Foreign-Trained Doctors are Subject to a Discrimnatory Treatment That Denies Them an Effective Access to Residency Positions
MONTREAL, Nov. 16 2010 /CNW Telbec/ - Foreign-trained doctors are subject to a discriminatory treatment on the basis of their ethnic origin in the course of the admission process leading to postdoctoral training in Québec.
Throughout the whole process, International Medical Graduates (IMG) face a series of obstacles that disproportionately disadvantage and excludes them from the faculties of medicine in Québec at the Université de Montréal, the Université de Sherbrooke, Université Laval and McGill University, according to the findings of a systemic investigation conducted by the Commission des droits de la personne et des droits de la jeunesse released today.
"Our investigation clearly shows that foreign-trained doctors do not have the same opportunities as Québec graduates, to obtain a residency position although they pass the equivalence exam of the Collège des médecins du Québec (CMQ) and they have been covered by the government's immigration policy favouring the recruitment of highly-skilled professional since 2002," the President of the Commission, Gaétan Cousineau, told a news conference.
Residency is the last step on the road to obtaining a licence to practice medicine in Québec. It provides the needed clinical training in a hospital setting required by the CMQ.
In 2007, year of the investigation, each and every doctor who graduated from a Québec university was offered a residency position while two thirds of IMG physicians were rejected.
"This is all the more regrettable, said Mr. Cousineau, since the four faculties of medicine left 85 residency positions vacant - 62 in family medicine - while 174 IMG doctors, who had obtained the formal equivalence of the degrees from the CMQ, were excluded from the postdoctoral training."
The president of the Commission called on all the stakeholders involved in the admission process, particularly the faculties of medicine in Québec, to put in place a series of measures to correct these practices, including revising the selection procedures and criteria which discriminate against IMG physicians.
While elsewhere in Canada, the admission rate of IMG physicians is increasing yearly, the situation is not improving in Québec. Last year, 20 % of all Ontario physicians in residency programs were IMGs. That proportion was only 7 % in Québec, where 94 residency positions remained vacant.
"It's now up to the universities, the ministère de la Santé et des Services sociaux and the Collège des médecins du Québec to move quickly to put an end to this discriminatory process. We know that Québec urgently needs more medical doctors," Mr. Cousineau said.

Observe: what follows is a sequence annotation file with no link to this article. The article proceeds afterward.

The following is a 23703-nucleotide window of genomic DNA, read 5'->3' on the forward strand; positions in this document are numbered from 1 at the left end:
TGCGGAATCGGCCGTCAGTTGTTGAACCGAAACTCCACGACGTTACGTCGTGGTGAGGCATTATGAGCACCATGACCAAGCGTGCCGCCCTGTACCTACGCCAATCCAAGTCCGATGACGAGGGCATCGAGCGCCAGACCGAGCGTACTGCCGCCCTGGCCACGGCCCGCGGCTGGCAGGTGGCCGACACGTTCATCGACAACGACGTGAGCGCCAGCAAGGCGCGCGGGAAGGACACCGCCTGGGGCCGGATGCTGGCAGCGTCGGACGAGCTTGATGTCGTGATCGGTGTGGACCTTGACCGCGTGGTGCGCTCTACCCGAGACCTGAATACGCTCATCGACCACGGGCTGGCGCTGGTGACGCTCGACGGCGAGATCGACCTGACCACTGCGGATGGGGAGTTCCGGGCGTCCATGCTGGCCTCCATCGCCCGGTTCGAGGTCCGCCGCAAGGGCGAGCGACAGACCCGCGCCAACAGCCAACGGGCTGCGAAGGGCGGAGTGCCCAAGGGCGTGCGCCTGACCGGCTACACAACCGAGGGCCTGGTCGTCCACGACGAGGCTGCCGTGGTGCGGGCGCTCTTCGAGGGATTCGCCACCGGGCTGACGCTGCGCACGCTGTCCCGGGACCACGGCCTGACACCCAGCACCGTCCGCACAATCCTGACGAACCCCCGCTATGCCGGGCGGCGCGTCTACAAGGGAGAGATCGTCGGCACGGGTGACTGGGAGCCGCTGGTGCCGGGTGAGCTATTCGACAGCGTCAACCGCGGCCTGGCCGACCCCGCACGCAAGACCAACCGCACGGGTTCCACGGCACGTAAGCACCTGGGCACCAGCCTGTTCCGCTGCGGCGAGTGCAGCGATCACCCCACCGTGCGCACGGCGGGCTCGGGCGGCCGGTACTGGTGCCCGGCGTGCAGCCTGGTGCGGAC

The Commission's investigation revealed that during the residency selection process, the Québec medical faculties question the value of the equivalence of IMG physicians' degrees granted by the CMQ. The rules and regulations clearly state this is a formal recognition but medical faculties treat it as a basic condition only.
Several obstacles contribute to penalizing IMG physicians compared to their colleagues who studied in Québec, notably the criterion of the length of time spent away from medical practice or studies. The application of this criterion and its disqualifying impact affect solely IMG physicians, given the lengthy immigration process and period of time required to obtain their degree equivalence.
An analysis of the 2007 data obtained in the course of the investigation shows that IMG physicians spent an average of four years away from medical practice or studies before applying for a residency position, while Québec graduates were rarely away from the medical practice or studies for any length of time as they applied immediately upon graduation.
Moreover, the investigation uncovered the important reservations expressed by faculty of medicine program directors relative to the ability to succeed of IMG candidates. In 2007, these misgivings led the universities to limit the number of spaces allocated to them in the postdoctoral training program in family medicine. Universities said they needed to dedicate additional educational resources to these students. However the Commission was not able to substantiate these claims.
The Commission also found that criteria and tools used to select candidates for the residency program had not been validated nor standardized, and led to subjectivity and prejudice, often unconscious, which contributed to the exclusion of IMG candidates.
For example, in one program, it appeared that the formulation of a number of questions during interviews reflected a negative perception toward IMG physicians, particularly regarding their ability to succeed. They were asked: "How would you react if you had to prolong your training because you failed your internship?" However, that question was never put to candidates who had obtained their medical degrees from a Québec university.
As for the admission process, essential information that could have excluded a candidacy was never brought to the attention of IMG physicians. And, while Québec graduates were offered information sessions organized by the faculties of medicine several months in advance of the interviews, the IMG physicians had to turn to a multitude of contacts to find the required information.
Although a number of initiatives have been put in place since 2007, the Commission believes that IMG physicians still do not have the benefit of adequate support measures to help them succeed. All parties involved in the process will have to work together to correct the discriminatory obstacles facing foreign-trained doctors when they seek admission to a postdoctoral program.
514 873-5146 or 1 800 361-6477 ext. 358